• Let's get this straight. I do custom programming work for a customer. I pay Sales Tax, Corporate Income Tax, and Sales Tax. And even though they are tools/ingrediants for resale, I also pay takes on codec libraries, compilers, and computers.

    Now, as if it's some soft of sin tax (luxury items, copanies that polute, cigarettes) they want to tax us again because ... why?

  • by gozar (39392) on Wednesday May 12, 2004 @07:29AM (#9125453) Homepage
    Read the section:
    The governor estimates a business tax increase of $64 million by eliminating the distinction between canned software sold at retail (subject to sales tax), custom software (subject to service occupation tax on the value of tangible personal property transferred with the software) and software licensed or leased by the developer (currently not taxed).

    The relevant section is that software licensed or leased by the developer will now be taxed. Since Microsoft essentially leases their software under the Software Assurance plan, that means there will now be an extra tax burden on companies using Microsoft products. Microsoft will make sure that doesn't happen, because that will just be one more reason to switch to an OSS solution.

  • What are the implications of this law mixed with the internet? Would I have to pay a tax to Illinois when people from Illinois buy my programs?

    If I do have to pay taxes based on where people buys from, isn't that an incentive to discriminate customers because of where they live?

    Diego Rey

  • Fertilizer tax [wthitv.com], anyone?

    Service tax [awoi.com]?

    Eliminate tax incentives [icpas.org]?

    Trucking registration fee increase [news-gazette.com]?

    The only thing worse than a tax-and-spend Democrat is a don't-tax-and-spend-anyway Republican.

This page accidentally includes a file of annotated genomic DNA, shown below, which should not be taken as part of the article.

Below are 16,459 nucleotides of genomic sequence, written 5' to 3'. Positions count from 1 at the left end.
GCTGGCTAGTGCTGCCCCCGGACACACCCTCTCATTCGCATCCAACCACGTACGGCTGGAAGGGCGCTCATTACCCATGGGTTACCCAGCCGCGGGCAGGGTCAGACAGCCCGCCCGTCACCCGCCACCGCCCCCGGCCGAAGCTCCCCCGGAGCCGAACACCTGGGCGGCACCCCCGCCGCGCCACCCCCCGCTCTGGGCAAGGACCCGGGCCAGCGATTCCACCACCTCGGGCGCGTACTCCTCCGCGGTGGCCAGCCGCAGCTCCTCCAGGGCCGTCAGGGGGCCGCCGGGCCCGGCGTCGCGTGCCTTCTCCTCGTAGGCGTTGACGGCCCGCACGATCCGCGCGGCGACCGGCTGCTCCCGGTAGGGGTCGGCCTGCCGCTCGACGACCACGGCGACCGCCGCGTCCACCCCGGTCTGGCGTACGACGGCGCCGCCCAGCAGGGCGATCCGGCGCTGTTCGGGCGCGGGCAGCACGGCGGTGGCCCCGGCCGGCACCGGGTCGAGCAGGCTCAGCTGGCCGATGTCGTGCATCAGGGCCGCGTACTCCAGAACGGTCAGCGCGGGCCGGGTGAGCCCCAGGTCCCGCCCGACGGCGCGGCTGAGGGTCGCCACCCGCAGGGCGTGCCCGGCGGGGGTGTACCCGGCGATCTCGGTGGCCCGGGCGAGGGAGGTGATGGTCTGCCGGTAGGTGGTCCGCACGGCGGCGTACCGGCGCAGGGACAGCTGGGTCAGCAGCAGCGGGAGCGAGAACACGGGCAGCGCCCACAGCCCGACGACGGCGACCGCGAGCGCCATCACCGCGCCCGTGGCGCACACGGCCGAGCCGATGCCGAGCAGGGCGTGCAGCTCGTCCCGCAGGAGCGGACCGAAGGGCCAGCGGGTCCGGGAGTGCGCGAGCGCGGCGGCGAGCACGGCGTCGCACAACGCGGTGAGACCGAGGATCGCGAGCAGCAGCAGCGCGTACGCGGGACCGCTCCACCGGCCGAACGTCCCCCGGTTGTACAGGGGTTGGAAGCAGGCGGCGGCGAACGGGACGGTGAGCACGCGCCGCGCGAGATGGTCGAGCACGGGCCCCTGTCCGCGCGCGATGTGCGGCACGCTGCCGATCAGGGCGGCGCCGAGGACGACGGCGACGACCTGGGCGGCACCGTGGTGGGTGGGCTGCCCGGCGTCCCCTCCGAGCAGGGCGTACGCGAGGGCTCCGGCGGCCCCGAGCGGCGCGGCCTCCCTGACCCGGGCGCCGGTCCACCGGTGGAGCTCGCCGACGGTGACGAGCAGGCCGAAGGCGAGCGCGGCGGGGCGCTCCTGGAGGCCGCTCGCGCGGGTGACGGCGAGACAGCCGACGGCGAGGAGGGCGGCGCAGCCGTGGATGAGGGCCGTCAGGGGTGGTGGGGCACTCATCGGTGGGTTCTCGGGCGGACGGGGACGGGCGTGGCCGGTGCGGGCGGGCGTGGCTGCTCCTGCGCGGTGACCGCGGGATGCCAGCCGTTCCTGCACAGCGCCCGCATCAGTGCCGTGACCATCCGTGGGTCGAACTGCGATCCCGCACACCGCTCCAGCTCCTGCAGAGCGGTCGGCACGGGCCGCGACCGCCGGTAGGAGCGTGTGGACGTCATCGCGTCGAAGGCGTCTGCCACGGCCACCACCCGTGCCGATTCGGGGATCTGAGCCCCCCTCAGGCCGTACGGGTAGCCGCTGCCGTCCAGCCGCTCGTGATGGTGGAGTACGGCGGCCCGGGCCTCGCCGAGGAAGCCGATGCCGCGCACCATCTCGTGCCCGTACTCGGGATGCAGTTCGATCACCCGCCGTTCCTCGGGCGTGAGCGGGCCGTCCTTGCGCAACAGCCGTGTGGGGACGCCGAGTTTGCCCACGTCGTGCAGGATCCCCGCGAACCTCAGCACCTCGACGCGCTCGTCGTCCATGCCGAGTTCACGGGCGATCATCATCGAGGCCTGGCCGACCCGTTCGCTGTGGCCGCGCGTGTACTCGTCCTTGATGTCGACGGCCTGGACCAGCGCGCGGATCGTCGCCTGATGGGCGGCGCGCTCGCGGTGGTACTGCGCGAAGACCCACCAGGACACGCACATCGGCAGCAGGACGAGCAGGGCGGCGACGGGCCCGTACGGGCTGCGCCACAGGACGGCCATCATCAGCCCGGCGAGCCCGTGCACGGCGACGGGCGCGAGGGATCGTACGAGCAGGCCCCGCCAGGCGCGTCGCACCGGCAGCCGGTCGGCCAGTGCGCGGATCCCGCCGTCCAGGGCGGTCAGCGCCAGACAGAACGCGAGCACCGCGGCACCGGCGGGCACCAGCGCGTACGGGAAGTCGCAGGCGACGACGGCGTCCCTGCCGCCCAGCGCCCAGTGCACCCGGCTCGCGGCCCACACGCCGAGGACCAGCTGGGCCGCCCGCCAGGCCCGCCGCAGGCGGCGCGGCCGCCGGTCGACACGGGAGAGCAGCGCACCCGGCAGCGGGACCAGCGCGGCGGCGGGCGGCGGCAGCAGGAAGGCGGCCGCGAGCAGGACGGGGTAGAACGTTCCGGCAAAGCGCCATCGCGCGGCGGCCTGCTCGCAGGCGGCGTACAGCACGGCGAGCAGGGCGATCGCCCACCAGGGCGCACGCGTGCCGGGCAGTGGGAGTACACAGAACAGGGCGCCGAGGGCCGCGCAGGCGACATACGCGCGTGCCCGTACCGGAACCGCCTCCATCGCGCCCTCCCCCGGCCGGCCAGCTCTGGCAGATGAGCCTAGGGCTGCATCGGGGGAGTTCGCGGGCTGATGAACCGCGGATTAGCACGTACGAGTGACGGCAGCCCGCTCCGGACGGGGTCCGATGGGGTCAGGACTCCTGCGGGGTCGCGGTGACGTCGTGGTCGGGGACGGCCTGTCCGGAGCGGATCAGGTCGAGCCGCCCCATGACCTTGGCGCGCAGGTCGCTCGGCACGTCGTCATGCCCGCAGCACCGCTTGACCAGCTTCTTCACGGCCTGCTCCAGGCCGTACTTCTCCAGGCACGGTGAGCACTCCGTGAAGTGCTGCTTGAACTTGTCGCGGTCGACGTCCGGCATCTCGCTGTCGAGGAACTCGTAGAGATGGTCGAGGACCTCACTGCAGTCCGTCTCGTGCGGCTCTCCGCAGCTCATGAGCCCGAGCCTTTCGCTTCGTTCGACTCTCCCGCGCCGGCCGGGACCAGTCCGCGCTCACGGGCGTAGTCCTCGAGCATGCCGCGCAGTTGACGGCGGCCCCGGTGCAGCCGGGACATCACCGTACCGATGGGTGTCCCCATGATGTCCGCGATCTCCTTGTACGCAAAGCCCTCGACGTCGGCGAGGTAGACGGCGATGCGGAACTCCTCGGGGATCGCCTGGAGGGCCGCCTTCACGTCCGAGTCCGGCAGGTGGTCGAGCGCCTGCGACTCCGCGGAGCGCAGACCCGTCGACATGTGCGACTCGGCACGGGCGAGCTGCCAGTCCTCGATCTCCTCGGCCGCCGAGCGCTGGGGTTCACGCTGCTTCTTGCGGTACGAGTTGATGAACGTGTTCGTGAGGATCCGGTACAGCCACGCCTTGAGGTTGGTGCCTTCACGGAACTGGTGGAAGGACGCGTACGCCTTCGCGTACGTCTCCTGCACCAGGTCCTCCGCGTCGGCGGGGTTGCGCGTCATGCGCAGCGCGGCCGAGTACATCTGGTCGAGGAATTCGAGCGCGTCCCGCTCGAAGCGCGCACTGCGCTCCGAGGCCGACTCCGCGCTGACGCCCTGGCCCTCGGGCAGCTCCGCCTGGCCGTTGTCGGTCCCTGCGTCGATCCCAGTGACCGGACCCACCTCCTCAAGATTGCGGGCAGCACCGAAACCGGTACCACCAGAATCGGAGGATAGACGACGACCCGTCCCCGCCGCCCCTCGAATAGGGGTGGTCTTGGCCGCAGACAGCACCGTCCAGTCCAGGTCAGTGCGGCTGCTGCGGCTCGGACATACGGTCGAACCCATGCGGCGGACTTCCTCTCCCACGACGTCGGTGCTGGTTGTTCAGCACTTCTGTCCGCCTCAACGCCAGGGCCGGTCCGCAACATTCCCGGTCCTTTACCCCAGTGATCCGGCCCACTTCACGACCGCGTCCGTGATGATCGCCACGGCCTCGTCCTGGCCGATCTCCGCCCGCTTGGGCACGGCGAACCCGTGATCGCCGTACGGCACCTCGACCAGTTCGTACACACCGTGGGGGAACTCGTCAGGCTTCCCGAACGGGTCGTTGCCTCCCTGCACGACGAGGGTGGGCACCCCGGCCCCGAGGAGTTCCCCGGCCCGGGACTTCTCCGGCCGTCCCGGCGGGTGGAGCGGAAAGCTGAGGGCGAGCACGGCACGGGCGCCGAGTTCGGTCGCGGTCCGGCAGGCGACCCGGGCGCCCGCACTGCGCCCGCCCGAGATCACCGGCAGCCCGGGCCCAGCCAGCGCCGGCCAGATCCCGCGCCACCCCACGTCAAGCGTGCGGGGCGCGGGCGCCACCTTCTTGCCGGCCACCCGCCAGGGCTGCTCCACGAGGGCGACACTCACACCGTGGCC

• I dont get it. When you employ someone, you pay taxes, they pay taxes. The development has already been taxed.

  • With the massive outflow of programming jobs to other countries isnt' the usual policy to tax FORIGN work, makeing the domestic stuff more competitive?

    I'm not even suggesting that much, but this is the REVERSE!
  • by JTFritz (15573) * <jeffreytfritz@gmail. c o m> on Wednesday May 12, 2004 @07:42AM (#9125522) Homepage Journal
    What is custom software?

    Is a spreadsheet that contains data and calculates financial statistics 'custom software'?

    Is a plug-in to a web browser 'custom software'?

    Is an operating system that did not come pre-loaded on a computer 'custom software'?

    Is any software that did not come pre-loaded on my computer 'custom software'?

    Are those free AOL cds that you see everywhere 'custom software'?

    Is TurboTax, the software I use to pay my taxes 'custom software'?

    Is the website that I am running in my basement 'custom software'?

    This legislation is WAY TOO VAGUE to get through... Stand up and make your voices heard Illinois voters!
  • by Alain Williams (2972) <addw@phcomp.co.uk> on Wednesday May 12, 2004 @07:44AM (#9125536) Homepage
    The problem is that the state is running out of money - they propose to fix it by increasing taxes, something that they can do since they are effectivly a monopoly in the geographic area.

    If I have a budget problem, I might try to charge my customers more; but I will probably cut back on what I do or choose cheaper suppliers.

    How much money would the state save if it moved all its office systems from Microsoft to Linux ?